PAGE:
At first light the four cats come onto my bed. They spent the night in my reading chair which they found again after I had moved it and used it for sorting piles of winter clothes. Another hour and the half-pints had begun wrestlng and the two bigs had made the cat flap creak when they went out to reconnoitre. I got up to take off night messages from the computer and start my day's blog. All four cats came to pile on top of each in the newly warming sun streaming through the window by the computer. One hasn't quite conquered lung infection and snores desperately.
By seven AM I was ready for a couple more hours of sleep and the cats had gone out to enjoy the tall grass. Then the phone rang. It was the grizzly notification network. Two griz had been spotted at the north side of Lake Frances not far from where the campground is beginning to be used and not far from The Lighthouse, the now closed-down dinner club. There are big signs warning that this is griz country. The young travel in pairs to reassure each other and develop bright ideas about what can be eaten, like offal from fishing.
The road out to the campground is paralleled by high, thick caraghana walls but I'm not sure why or how long they've been there. Some of it is Russian Olive bushes. I presume they were meant to collect snow so it wouldn't pile up on the road, but they make excellent bear cover. A big field there was no-till, death-gray stubble from being dosed with Roundup. Just north is a big "gravel field", meant to be a supply for road-building, and not far from that part of town is blocks and blocks of grain storage bins. There is always enough spillage from loading and unloading to attract pigeons, which is why there is often poison bait, but not enough to affect a young bear licking the ground to scoop up kernels. No one mentions this.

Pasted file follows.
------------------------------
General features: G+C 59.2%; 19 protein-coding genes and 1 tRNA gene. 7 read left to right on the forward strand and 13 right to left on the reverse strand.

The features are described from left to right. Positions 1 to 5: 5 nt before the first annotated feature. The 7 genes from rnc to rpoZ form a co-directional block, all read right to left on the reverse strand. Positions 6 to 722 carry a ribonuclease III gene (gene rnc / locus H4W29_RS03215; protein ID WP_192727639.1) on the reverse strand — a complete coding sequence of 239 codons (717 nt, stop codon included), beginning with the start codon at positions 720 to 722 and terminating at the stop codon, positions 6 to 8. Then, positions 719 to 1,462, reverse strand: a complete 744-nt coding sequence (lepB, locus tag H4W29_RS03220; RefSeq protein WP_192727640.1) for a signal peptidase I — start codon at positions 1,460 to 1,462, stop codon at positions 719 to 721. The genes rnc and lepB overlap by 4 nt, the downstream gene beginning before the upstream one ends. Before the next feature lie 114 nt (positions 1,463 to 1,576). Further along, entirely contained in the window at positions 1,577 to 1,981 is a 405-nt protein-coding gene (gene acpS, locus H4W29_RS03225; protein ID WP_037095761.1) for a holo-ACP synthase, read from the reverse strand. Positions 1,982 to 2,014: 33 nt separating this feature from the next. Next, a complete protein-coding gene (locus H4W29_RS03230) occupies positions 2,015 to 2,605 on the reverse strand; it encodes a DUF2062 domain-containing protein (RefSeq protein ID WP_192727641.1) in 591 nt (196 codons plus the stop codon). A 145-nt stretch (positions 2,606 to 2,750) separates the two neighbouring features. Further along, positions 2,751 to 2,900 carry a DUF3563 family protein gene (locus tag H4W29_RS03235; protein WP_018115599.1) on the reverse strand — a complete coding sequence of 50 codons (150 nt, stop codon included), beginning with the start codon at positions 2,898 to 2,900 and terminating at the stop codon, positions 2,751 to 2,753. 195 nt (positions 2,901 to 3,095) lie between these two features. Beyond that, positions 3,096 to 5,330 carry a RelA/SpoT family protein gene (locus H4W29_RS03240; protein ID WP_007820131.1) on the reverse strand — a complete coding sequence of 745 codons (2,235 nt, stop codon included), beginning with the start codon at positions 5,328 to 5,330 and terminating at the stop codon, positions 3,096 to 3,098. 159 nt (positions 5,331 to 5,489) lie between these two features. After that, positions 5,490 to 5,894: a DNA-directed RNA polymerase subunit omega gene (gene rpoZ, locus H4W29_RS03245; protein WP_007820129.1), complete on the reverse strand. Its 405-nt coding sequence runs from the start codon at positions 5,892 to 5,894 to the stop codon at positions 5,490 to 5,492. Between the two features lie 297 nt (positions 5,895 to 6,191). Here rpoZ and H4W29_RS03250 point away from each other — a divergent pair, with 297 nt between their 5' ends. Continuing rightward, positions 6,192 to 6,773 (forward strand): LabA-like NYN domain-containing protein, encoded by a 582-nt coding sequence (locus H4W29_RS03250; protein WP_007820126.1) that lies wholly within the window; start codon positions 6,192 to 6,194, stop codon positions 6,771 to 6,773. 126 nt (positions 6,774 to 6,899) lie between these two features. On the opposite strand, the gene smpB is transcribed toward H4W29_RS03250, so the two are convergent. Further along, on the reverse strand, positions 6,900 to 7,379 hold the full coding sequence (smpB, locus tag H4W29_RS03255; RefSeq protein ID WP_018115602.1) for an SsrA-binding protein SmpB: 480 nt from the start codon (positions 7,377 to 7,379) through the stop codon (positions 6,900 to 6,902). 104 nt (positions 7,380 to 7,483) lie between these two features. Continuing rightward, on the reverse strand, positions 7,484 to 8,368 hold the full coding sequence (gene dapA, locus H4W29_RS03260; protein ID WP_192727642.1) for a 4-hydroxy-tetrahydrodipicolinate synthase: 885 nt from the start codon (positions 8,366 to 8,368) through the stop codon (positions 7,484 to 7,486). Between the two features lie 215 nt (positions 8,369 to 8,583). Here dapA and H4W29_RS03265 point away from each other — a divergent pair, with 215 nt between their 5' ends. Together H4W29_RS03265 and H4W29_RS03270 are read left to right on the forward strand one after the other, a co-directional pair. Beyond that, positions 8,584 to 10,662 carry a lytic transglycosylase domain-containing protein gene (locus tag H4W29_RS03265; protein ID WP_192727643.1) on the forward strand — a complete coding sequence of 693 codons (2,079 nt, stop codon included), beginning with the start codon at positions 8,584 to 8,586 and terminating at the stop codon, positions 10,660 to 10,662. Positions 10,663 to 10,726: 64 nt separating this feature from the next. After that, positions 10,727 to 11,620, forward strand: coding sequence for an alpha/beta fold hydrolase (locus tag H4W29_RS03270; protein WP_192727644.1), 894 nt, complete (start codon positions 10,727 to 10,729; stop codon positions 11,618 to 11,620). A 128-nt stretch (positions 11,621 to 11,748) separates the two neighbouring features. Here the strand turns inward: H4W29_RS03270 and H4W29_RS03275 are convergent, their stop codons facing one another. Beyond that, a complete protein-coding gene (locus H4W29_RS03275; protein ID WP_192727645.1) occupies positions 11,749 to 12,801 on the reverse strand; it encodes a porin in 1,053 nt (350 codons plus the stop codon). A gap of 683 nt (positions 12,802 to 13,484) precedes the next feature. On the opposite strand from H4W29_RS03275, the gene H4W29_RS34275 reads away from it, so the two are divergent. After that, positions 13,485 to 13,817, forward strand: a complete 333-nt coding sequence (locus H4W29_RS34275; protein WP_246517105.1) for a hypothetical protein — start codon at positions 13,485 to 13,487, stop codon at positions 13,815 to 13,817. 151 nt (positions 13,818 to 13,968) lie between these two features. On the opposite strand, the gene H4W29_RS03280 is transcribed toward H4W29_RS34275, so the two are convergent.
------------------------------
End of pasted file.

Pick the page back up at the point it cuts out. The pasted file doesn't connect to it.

Wheat is sacred here. If you went into the Catholic church you would see much grain imagery in the stained glass windows and so on. Plant agriculture is linked with Christianity in its turning away from flesh sacrifice to bread as flesh of God in the ceremony of Communion.
The phone message is an automated bear monitoring strategy to try to abate encounters before there is tragedy. Some forces are intent on promoting and protecting bears, but others -- especially ranchers of animals, the old flesh merchants -- are equally determined to eliminate carnivores. When griz come into town, they are helping the ranchers to win against bears, wolves and coyotes by making the issue highly emotional, more than usual.
The townies don't like predatory canids, not even domestic dogs, so all dogs are behind fences. They bark constantly all over town, so they aren't much use for alarm. But if they were loose, they would probably run off bears. Also scaring off cougars as well, but killing cats, which might knock back the feral population, which is dense enough to start disease waves. Many domestic dogs will kill cats, but the warden tells me bears don't eat cats -- just compete for bird seed.
After listening to the phone warning, I realized that what I had thought was very early noise from the tire shop probably really was shots fired, which was my first impulse at the time. The bears were hazed away from town to the north, towards Cut Bank. They'll follow the irrigation canals until they find something to eat. We'll hear about field sighting by those ranchers not working in town.
This town was once too busy for a bear to nap undisturbed, but now it has become a bedroom community because there are so few businesses in town that everyone works in the county seats thirty miles away: Pondera, Glacier, Teton. Trucking industries need drivers and mechanics. We've got 'em. But no bars, unless you count pizza-and-beer at Froggies.
Now the half-pint cats are back to use the litter box (a kitten is embarrassed to poop where they might be seen) and start a morning nap after a quick march in front of my computer in case I'm eating something. So now I'll grab a couple of hours snoozing and half-dreaming of bears.